County tells city its plan to save homes is too late

Christine MacDonald

An effort billed last week as a last chance for owner occupants to save their homes from tax foreclosure won’t happen after all.

The News reported on Thursday that in mid-October the city mailed applications for Detroit’s property tax exemption program to owner occupants whose properties were up for auction this month in hopes of finding residents who qualified for the tax break, according to Alvin Horhn, the deputy chief financial officer and city assessor.

Horhn said he was requesting Wayne County Treasurer Eric Sabree not issue deeds to winning auction bidders on properties if the homeowners are granted an exemption. The second round of the controversial auction ended Oct. 26.

But Horhn said in a statement that Sabree’s office has told him that it’s too late to stop the sales.

“I knew when we proposed this idea that it was a very long shot given the timing so close to the end of the second auction,” Horhn said in a statement. “I accept the treasurer’s decision that it was too late for this year. We look forward to continuing to work with the treasurer’s office to expand efforts to help residents get the support they need to avoid foreclosure, including poverty tax exemptions.”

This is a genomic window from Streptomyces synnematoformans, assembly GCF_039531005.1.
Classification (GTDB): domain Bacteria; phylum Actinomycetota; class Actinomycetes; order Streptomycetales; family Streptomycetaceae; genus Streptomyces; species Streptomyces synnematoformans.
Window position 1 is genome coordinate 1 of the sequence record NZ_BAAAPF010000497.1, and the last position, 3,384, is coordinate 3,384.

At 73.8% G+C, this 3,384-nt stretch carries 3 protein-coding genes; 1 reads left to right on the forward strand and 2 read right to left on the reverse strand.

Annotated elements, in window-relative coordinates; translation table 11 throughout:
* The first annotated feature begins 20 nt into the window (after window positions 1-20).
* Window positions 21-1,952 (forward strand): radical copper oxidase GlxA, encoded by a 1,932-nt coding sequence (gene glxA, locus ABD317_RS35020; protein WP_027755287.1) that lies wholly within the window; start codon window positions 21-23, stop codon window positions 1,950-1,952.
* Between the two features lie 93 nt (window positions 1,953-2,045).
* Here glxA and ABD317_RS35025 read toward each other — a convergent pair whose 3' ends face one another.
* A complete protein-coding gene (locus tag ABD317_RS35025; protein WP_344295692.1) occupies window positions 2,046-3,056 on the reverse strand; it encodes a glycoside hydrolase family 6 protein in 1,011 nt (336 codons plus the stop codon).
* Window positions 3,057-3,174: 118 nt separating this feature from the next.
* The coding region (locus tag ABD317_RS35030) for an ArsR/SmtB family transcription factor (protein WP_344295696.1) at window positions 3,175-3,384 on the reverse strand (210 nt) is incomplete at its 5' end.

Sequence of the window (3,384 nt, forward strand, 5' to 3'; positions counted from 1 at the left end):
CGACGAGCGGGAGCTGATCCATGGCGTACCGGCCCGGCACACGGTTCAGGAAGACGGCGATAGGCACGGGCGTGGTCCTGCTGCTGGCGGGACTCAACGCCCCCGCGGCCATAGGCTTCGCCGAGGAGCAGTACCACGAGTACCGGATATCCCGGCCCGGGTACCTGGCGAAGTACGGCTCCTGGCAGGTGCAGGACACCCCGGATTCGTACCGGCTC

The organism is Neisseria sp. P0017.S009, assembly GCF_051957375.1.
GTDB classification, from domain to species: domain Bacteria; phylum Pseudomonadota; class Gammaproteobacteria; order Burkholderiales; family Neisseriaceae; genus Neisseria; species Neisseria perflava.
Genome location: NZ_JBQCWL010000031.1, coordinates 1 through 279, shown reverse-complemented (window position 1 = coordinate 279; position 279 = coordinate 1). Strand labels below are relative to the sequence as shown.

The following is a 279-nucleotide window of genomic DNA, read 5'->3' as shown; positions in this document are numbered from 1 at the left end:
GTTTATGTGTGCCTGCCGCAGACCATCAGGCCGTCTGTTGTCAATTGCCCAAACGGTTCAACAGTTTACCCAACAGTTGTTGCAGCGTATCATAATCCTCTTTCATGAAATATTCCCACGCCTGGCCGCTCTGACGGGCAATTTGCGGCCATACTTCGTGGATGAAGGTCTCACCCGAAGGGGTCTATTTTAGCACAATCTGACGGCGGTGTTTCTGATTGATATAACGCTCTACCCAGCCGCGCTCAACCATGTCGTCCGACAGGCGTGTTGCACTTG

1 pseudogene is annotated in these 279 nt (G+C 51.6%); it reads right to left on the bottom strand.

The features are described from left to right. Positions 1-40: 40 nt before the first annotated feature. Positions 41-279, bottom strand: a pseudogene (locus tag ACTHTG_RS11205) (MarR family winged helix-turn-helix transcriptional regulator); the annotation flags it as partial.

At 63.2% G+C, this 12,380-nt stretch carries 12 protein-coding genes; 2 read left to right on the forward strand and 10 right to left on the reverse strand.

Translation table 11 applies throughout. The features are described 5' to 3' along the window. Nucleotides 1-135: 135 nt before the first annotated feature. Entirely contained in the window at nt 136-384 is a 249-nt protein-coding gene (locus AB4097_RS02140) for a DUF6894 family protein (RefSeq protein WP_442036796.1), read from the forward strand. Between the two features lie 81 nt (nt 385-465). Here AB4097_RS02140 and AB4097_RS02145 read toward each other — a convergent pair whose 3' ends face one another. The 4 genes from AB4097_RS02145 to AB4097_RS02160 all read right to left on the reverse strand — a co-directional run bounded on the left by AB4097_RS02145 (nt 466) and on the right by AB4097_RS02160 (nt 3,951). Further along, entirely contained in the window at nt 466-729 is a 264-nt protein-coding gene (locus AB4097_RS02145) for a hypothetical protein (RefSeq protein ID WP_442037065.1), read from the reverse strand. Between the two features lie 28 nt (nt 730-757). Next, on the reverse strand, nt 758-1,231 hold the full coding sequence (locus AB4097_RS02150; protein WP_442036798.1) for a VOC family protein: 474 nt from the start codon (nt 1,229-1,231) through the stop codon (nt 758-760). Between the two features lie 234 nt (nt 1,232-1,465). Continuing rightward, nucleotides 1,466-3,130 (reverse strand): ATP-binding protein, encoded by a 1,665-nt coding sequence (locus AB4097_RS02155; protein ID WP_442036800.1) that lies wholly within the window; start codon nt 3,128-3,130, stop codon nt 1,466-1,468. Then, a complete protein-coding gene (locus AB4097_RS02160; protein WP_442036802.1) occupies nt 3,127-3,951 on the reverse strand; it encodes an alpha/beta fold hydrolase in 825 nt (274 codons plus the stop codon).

Calls to two spokesmen for the Wayne County Treasurer weren’t returned Monday morning.

Critics fighting tax foreclosures have been frustrated that the treasurer’s office has dismissed last ditch efforts to save homeowners faced with losing their properties. The treasurer’s office has cited their deadlines, saying they want to be fair and consistent.

Sabree last month rejected a $200,000 foundation-funded plan that housing advocates say would have saved a potential 600 owner-occupied homes from this fall’s foreclosure auction because the deadline to get delinquent owner occupants on payment plans had passed.

Tax foreclosures were down countywide this year from 14,300 in 2016 to about 6,800 as of the beginning of the tax foreclosure auctions in September, according to Sabree’s office.

Of those 6,800 properties,788 are believed to be owner-occupied Detroit homes as of mid-August. Another 1,132 are estimated to be occupied by Detroit renters, county officials have said.